Criminal Justice

Apps used to stalk can endanger domestic violence victims, but may be hard for lawyers to access

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There are hundreds of cell phone apps that can be used for stalking a current or former romantic partner—and they may be hard to access by attorneys who work with victims.

The New York Times reported Saturday on research that showed more than 200 apps available through Apple’s App Store and the Google Play Store for monitoring someone’s location and activities. Many are ostensibly for finding a lost phone or keeping tabs on a child, the Times says—but are marketed for catching a cheating partner.

The research the Times reported on, from NYU, Cornell, Hunter College and Technion, also found apps that are overtly marketed for spying on a partner. Researchers called nine companies and asked about using their apps to track a husband; only one—TeenSafe—turned them down.

Erica Olsen, director of the National Network to End Domestic Violence’s Safety Net project, says this is a known problem among advocates for abuse survivors—and that it sometimes gets dismissed as paranoia. In a situation where the stalker might be violent, she says, that’s a mistake.

“It’s really important to take this seriously because if someone is monitoring someone else’s phone like this, then they have access to [that person’s information and location],” she says. “And that’s an immediate safety concern.”

The Times mentions the death of a Florida woman, Yessenia Suarez, whose husband murdered her and her two children after discovering through spyware that she was having an affair. In another case in Washington state, Brooks Laughlin is charged with stalking and harassment for using Apple’s Find My iPhone app to track and control her, the Times reports.

Evidence that a stalker or abuser has used apps like these can be useful for lawyers, Olsen says—if they have access to that evidence. But she says police departments, with which prosecutors would likely work in such a case, don’t necessarily have access to the expensive software necessary to find and document the spyware. Those who have access may not make it available to domestic violence investigators, especially since many domestic violence crimes are misdemeanors.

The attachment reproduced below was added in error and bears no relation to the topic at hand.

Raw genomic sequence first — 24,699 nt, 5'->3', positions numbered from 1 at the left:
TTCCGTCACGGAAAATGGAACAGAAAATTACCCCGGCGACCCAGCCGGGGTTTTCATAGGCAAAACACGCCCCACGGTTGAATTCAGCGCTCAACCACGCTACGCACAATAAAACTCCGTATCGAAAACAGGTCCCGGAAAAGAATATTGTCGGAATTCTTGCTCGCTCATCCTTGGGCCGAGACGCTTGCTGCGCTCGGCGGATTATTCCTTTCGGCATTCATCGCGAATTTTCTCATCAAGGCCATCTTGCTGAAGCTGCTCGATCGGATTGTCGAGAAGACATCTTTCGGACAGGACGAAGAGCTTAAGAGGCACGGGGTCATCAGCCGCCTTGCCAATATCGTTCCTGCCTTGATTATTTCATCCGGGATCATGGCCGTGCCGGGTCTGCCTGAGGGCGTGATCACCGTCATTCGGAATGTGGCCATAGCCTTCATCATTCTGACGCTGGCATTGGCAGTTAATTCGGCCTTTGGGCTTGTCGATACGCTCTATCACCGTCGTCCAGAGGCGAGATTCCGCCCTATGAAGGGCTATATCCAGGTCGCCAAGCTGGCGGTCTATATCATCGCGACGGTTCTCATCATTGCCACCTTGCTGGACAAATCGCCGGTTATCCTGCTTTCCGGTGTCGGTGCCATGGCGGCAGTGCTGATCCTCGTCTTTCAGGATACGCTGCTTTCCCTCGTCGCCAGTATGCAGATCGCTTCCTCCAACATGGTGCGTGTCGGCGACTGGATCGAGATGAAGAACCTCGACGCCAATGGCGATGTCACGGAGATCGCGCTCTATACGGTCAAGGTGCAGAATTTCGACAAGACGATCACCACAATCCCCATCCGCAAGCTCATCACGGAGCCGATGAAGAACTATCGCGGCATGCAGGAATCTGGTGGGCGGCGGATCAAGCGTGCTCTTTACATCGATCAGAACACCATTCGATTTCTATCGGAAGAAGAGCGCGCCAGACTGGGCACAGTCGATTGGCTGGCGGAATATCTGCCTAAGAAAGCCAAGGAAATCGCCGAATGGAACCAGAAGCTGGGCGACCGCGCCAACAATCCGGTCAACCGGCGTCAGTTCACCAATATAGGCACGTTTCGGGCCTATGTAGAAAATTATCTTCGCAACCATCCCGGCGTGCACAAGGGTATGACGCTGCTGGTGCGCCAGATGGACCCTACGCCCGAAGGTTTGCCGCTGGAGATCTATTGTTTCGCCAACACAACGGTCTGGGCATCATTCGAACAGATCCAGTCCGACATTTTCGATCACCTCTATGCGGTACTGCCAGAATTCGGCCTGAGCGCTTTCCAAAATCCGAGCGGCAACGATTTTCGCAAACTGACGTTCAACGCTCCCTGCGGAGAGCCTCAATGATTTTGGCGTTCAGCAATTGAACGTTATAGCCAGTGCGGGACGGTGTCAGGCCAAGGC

Olsen hasn’t heard of family lawyers—another group of attorneys that’s likely to work with domestic violence survivors—using this kind of forensic software. This may be because the software is expensive and requires special training.

And some of the app companies may purge their sales records so quickly that a warrant served months later may not be useful, Olsen says. The Times notes that some companies moved their servers overseas after the developer of a spyware app, StealthGenie, was prosecuted and shut down under federal wiretap laws.

Vivian Huelgo, chief counsel of the ABA Commission on Domestic and Sexual Violence, says lawyers have found “some really creative solutions” for admitting evidence into court when they do have it. But often, she says, it’s the first time the lawyer has tried to admit such evidence, as well as the first time the judge has dealt with the issue.

“So everyone is kind of fumbling in the dark, trying to figure out how to admit these pieces of evidence,” she says. “I would submit it’s happening more and more every day.”

The Commission offers training to lawyers on topics related to domestic and sexual violence, and has partnered with the NNEDV for years for training on abuse, stalking and technology.

The U.S. Supreme Court is considering Carpenter v. United States, a case about whether police officers themselves must get a warrant to track suspects’ locations through their phones.

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